When the Eagles returned to Philadelphia after a lopsided late-November loss in Indianapolis that dropped them to 5-6, they faced an avalanche of criticism. But this wasn’t the usual, the-season-is-hanging-in-the-balance variety. This was their fans and local media members raising bigger issues, like whether Reid’s message to his players had grown stale and whether he should keep his final say over all the franchise’s football decisions or even be retained as coach after this season. Banner knew the market. He’d worked in Philadelphia as a radio producer and reporter before being hired by Lurie, his boyhood pal in Brookline, Mass., to run the franchise. But even he was stunned.
“It was startling how extreme it was so quickly,” Banner said this week, sitting at a conference table in his office that’s a few doors down from Lurie’s. “Although things looked bad at 5-6, they were really obituaries. They weren’t like, ‘Things are going poorly and they’re 5-6 and it’s going to be tough for them to make the playoffs,’ all of which were obviously true. They were like, ‘It’s over and they should dismember and start again.’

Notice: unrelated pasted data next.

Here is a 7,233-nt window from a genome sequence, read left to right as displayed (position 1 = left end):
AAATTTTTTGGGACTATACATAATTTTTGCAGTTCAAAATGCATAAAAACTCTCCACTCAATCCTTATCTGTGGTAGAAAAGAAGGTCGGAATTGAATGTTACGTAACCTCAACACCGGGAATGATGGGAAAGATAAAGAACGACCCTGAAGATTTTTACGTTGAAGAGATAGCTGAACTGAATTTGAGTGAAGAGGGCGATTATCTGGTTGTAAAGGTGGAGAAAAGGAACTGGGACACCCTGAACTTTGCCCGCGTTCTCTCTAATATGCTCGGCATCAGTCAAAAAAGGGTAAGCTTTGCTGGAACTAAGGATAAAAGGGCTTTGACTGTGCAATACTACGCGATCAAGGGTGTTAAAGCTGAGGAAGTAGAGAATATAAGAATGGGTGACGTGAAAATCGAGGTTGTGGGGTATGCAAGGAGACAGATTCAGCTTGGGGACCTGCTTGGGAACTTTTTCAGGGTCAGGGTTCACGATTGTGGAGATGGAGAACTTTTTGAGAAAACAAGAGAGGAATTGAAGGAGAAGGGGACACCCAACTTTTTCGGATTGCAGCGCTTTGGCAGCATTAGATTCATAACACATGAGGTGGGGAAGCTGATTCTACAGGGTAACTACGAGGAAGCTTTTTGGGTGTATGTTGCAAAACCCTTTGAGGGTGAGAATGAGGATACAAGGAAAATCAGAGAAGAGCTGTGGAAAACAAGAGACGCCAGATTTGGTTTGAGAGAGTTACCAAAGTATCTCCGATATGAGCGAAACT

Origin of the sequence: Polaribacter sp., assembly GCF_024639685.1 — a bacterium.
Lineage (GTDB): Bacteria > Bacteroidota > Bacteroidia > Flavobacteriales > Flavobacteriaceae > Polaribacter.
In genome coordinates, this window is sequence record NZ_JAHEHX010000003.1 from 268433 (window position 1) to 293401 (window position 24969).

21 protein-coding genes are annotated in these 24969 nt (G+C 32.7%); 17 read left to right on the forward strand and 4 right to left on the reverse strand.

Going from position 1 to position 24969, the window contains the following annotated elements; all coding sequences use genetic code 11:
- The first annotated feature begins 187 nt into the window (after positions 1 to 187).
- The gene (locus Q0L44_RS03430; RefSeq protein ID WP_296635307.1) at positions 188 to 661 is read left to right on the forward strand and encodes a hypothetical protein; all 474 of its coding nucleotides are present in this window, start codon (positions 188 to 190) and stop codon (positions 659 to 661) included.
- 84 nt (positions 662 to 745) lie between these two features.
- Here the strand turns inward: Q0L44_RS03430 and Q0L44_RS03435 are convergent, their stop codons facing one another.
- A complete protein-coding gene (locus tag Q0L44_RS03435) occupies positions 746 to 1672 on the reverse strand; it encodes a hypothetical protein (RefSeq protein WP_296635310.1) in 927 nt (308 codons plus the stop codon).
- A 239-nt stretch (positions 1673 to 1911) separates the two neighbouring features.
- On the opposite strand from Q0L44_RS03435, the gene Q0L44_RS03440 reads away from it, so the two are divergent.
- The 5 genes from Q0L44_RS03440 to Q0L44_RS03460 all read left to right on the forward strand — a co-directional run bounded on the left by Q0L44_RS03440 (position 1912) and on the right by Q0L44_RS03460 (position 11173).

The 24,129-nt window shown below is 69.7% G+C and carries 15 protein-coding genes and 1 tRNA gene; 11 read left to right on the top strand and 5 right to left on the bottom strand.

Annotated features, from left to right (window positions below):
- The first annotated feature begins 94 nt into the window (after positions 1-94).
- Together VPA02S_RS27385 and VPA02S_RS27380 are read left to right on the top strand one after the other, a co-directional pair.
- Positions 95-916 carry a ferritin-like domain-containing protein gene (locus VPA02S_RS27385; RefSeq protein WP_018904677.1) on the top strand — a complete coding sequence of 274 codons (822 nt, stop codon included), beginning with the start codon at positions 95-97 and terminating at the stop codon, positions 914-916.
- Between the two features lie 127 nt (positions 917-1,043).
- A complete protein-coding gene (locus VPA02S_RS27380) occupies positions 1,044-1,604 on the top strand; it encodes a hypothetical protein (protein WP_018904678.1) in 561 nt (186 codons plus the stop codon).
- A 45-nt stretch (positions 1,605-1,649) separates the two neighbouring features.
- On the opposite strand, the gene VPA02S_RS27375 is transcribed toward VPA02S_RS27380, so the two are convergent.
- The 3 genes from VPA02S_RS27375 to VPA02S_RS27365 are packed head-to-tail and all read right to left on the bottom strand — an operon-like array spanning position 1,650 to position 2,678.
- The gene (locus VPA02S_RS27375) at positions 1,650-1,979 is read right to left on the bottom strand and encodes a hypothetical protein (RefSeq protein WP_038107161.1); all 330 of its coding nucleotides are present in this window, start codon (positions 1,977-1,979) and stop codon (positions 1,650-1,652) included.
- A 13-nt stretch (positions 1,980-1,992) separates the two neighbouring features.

“It was like nothing prior had ever happened or nobody here had established any credibility. To me, that was mostly about Andy. If it was about coaching or leading or being the general manager, he’d established a track record over eight years that didn’t fall away over a three-game losing streak.”
Reid told his bosses he thought things could be turned around, and they believed him. Banner watched the Eagles’ practices that week and thought the players and coaches still were full of positive, constructive energy.